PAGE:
"We still have some hurdles to clear," Carroll said in his statement. "Every day we are not in the 'construction phase' can significantly increase the cost of the ... project. To be honest, without this needed support, my willingness to invest more than $37 million ... may not be enough."

Carroll said that when he began to consider rehabing the Wachovia building two years ago, the cost of the project was only $20 million.

As laid out Friday, Carroll's plan calls for condos ranging from $160,000 for a 650-square-foot efficiency to $350,000 for a two-bedroom abode.

The exterior will be a combination dark granite and glass, with each condo having its own balcony.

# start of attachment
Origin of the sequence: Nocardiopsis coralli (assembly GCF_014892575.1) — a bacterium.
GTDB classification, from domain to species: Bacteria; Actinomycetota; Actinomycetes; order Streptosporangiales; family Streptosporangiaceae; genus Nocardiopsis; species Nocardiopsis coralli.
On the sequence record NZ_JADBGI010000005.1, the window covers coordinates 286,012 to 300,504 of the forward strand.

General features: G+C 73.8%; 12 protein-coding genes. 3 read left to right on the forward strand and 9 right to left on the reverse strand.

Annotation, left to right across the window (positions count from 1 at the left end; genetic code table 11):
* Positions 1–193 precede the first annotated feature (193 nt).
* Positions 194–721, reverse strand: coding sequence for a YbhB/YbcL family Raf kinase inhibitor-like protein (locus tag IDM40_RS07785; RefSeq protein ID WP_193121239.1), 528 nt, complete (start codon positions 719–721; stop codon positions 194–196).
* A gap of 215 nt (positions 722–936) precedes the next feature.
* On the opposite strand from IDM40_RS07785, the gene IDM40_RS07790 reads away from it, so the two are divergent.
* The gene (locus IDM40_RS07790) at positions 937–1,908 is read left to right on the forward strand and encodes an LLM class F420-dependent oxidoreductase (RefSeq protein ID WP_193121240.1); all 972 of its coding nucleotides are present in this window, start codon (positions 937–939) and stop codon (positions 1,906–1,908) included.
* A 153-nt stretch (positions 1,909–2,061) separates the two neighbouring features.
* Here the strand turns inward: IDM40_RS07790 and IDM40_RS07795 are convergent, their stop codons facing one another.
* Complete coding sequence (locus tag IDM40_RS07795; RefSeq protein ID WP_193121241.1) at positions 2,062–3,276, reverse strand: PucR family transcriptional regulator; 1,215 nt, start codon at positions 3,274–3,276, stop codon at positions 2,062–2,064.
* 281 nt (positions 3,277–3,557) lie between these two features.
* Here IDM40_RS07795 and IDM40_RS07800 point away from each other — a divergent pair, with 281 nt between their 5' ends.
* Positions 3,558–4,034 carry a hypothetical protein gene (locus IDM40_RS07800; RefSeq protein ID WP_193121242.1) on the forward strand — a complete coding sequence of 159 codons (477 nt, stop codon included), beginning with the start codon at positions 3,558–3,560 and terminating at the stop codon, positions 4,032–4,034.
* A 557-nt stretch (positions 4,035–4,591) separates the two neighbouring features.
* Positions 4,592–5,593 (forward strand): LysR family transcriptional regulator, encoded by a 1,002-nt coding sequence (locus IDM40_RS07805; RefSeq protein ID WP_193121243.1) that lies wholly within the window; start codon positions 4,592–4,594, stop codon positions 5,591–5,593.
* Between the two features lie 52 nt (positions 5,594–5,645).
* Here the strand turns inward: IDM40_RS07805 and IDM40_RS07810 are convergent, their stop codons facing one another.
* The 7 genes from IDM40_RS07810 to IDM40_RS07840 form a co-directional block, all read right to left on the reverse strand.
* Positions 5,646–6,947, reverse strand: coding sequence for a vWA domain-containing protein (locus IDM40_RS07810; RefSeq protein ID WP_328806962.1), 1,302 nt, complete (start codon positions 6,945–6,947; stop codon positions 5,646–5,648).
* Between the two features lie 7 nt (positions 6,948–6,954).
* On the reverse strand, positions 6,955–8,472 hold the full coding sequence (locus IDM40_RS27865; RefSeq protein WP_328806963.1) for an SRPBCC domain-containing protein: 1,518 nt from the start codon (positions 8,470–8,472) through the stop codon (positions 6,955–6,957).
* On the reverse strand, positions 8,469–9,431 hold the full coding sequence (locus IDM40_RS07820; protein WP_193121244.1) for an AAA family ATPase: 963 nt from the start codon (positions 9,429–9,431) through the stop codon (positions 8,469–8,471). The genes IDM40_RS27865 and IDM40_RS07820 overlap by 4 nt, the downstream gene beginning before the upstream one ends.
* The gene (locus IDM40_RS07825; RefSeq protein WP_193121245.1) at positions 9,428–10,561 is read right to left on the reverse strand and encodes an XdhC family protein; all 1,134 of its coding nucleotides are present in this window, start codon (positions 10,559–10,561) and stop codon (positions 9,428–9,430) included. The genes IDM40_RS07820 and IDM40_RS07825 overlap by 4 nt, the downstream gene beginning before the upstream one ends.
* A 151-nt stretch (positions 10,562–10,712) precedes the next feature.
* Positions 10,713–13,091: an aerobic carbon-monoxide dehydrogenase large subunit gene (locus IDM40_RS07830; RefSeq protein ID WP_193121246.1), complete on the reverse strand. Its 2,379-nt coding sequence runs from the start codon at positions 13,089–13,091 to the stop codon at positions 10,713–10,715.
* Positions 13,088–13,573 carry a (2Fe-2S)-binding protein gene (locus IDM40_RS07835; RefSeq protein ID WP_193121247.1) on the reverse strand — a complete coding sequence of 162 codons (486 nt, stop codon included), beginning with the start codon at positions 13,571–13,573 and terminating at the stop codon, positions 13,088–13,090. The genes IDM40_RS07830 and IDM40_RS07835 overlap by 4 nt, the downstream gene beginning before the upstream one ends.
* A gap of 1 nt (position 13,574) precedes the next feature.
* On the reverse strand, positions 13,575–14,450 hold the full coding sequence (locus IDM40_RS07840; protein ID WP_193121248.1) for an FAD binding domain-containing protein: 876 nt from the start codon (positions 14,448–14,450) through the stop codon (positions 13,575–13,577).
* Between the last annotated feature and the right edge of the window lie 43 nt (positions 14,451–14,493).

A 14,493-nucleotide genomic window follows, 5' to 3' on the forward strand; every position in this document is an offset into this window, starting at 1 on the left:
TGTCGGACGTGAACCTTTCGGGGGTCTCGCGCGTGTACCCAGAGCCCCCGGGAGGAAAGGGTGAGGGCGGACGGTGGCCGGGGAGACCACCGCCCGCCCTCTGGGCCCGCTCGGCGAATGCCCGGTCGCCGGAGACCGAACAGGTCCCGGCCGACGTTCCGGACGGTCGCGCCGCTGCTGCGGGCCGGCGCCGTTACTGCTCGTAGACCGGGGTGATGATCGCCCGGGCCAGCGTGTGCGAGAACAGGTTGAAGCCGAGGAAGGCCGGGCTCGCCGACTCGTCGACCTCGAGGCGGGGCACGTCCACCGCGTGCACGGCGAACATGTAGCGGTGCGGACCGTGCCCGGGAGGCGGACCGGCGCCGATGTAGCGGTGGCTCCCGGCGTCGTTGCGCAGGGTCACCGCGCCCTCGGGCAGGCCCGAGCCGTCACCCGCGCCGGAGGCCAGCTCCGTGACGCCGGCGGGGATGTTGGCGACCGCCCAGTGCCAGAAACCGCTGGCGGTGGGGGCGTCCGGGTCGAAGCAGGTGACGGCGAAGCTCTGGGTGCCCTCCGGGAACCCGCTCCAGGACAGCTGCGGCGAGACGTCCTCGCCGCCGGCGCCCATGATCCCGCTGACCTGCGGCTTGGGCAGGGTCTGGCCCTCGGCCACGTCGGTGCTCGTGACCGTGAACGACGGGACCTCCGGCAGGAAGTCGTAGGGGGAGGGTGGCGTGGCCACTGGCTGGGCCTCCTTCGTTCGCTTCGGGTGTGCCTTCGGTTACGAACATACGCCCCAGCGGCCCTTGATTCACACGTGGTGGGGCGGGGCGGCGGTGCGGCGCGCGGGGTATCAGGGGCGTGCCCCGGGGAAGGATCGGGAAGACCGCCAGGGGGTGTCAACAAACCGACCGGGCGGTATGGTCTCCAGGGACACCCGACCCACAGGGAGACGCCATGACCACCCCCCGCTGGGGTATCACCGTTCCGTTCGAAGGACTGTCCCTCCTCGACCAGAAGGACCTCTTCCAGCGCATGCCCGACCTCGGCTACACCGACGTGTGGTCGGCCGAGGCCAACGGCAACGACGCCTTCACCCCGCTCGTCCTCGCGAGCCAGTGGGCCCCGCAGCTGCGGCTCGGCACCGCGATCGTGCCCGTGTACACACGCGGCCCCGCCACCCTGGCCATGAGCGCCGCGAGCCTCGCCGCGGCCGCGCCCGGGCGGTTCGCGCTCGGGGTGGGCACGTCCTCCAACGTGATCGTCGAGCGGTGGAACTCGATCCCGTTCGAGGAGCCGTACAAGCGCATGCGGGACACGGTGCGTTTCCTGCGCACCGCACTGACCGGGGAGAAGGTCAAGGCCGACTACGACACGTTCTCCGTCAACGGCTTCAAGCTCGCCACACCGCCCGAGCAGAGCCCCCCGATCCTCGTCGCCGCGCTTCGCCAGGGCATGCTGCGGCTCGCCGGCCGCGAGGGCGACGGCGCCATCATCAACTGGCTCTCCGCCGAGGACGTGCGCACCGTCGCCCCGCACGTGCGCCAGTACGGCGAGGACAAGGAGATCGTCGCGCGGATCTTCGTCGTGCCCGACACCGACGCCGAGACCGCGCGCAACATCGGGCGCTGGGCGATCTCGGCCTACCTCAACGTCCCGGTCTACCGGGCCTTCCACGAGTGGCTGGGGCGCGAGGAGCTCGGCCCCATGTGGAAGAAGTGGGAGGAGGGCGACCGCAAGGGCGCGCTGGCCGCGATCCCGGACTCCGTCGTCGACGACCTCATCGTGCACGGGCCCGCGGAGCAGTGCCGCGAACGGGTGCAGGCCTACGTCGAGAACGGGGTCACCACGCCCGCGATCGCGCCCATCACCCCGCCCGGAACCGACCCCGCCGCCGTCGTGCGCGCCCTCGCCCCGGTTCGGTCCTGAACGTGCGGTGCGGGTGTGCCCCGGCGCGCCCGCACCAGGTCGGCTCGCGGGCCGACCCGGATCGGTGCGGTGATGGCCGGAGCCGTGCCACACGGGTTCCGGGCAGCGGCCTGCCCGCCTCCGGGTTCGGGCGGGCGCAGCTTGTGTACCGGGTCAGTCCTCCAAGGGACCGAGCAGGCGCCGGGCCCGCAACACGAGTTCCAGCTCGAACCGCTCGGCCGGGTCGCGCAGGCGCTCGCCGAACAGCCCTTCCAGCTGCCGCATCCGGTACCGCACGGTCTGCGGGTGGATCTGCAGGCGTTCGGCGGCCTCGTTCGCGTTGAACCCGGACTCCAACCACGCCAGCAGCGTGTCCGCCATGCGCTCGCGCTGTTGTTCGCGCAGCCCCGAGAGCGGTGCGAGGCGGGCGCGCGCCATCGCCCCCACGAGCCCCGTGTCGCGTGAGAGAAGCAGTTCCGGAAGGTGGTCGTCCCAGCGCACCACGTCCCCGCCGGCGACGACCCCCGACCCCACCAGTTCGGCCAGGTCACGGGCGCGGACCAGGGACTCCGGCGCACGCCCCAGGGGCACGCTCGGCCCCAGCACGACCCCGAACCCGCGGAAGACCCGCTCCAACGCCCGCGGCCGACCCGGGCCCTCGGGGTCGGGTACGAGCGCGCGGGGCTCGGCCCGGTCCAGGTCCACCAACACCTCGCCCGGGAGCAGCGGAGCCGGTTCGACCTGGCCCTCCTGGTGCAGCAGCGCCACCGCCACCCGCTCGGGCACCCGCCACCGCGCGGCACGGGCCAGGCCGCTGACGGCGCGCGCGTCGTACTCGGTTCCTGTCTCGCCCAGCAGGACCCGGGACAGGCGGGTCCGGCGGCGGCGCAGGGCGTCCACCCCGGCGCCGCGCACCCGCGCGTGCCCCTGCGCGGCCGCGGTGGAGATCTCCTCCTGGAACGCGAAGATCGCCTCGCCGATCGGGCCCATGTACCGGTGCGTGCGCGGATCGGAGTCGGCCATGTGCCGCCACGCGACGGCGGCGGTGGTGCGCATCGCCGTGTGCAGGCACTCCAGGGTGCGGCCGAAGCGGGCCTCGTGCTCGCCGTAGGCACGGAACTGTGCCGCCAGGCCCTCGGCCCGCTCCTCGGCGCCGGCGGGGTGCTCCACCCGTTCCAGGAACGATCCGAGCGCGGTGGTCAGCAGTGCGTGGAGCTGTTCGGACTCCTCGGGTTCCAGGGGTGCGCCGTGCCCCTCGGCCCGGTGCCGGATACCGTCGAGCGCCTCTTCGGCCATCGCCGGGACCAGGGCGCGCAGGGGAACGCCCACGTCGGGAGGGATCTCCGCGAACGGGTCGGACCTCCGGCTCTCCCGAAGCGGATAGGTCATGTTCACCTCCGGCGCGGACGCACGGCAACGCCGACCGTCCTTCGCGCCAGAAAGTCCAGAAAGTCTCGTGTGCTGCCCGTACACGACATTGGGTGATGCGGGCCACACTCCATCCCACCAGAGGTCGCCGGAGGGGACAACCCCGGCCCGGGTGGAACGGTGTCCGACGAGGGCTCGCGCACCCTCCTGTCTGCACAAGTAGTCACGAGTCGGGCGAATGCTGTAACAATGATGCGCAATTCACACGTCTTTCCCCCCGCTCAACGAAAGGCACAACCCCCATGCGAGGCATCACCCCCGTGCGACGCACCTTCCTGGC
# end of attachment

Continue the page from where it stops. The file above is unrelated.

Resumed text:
Carroll and downtown supporters say the rehab will transform the look of the center city and pave the way for other developers to try even bigger projects in the center city.

"Frankly, that is the ultimate," Jim Melvin, president of the Joseph M. Bryan Foundation, said of the 292,000-square-foot building. "It is sort of the cream on everything that we have been working on."

Despite the improvements downtown over the last six years, center city officials say the Wachovia building has been a barometer for the area's success.

"It has been a dark cloud on the downtown skyline," said Ray Gibbs, president of Downtown Greensboro Inc. " ... It didn't matter how many new restaurants, night clubs or shops opened, it was not ... until this building was rehabilitated that the revitalization of downtown was real. "Well, today I believe that everyone can agree it is real."